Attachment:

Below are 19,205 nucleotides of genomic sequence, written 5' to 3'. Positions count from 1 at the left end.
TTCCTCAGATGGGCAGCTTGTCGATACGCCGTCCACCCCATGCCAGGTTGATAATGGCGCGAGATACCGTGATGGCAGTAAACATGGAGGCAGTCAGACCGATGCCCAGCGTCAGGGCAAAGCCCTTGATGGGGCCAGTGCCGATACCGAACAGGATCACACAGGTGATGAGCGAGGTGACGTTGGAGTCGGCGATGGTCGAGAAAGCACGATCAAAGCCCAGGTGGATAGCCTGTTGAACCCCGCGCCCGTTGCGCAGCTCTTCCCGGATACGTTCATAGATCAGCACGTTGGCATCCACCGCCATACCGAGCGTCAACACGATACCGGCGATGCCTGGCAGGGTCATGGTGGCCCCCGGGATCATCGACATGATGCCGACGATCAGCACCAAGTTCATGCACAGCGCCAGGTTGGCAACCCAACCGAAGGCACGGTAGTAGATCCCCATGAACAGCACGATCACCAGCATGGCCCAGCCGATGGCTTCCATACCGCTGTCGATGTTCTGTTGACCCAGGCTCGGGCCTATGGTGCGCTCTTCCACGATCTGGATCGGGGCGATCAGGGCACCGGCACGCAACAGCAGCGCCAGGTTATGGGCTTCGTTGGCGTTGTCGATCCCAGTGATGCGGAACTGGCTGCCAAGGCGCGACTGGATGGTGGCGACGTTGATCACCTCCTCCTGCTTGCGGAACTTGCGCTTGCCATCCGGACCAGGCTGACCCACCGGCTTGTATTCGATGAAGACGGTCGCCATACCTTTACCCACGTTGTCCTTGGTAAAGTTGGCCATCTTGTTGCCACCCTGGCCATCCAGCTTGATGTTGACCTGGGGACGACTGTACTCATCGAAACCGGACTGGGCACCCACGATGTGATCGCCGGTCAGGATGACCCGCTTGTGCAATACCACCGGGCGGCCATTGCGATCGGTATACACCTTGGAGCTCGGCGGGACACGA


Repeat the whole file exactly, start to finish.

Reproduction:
Below are 19,205 nucleotides of genomic sequence, written 5' to 3'. Positions count from 1 at the left end.
TTCCTCAGATGGGCAGCTTGTCGATACGCCGTCCACCCCATGCCAGGTTGATAATGGCGCGAGATACCGTGATGGCAGTAAACATGGAGGCAGTCAGACCGATGCCCAGCGTCAGGGCAAAGCCCTTGATGGGGCCAGTGCCGATACCGAACAGGATCACACAGGTGATGAGCGAGGTGACGTTGGAGTCGGCGATGGTCGAGAAAGCACGATCAAAGCCCAGGTGGATAGCCTGTTGAACCCCGCGCCCGTTGCGCAGCTCTTCCCGGATACGTTCATAGATCAGCACGTTGGCATCCACCGCCATACCGAGCGTCAACACGATACCGGCGATGCCTGGCAGGGTCATGGTGGCCCCCGGGATCATCGACATGATGCCGACGATCAGCACCAAGTTCATGCACAGCGCCAGGTTGGCAACCCAACCGAAGGCACGGTAGTAGATCCCCATGAACAGCACGATCACCAGCATGGCCCAGCCGATGGCTTCCATACCGCTGTCGATGTTCTGTTGACCCAGGCTCGGGCCTATGGTGCGCTCTTCCACGATCTGGATCGGGGCGATCAGGGCACCGGCACGCAACAGCAGCGCCAGGTTATGGGCTTCGTTGGCGTTGTCGATCCCAGTGATGCGGAACTGGCTGCCAAGGCGCGACTGGATGGTGGCGACGTTGATCACCTCCTCCTGCTTGCGGAACTTGCGCTTGCCATCCGGACCAGGCTGACCCACCGGCTTGTATTCGATGAAGACGGTCGCCATACCTTTACCCACGTTGTCCTTGGTAAAGTTGGCCATCTTGTTGCCACCCTGGCCATCCAGCTTGATGTTGACCTGGGGACGACTGTACTCATCGAAACCGGACTGGGCACCCACGATGTGATCGCCGGTCAGGATGACCCGCTTGTGCAATACCACCGGGCGGCCATTGCGATCGGTATACACCTTGGAGCTCGGCGGGACACGA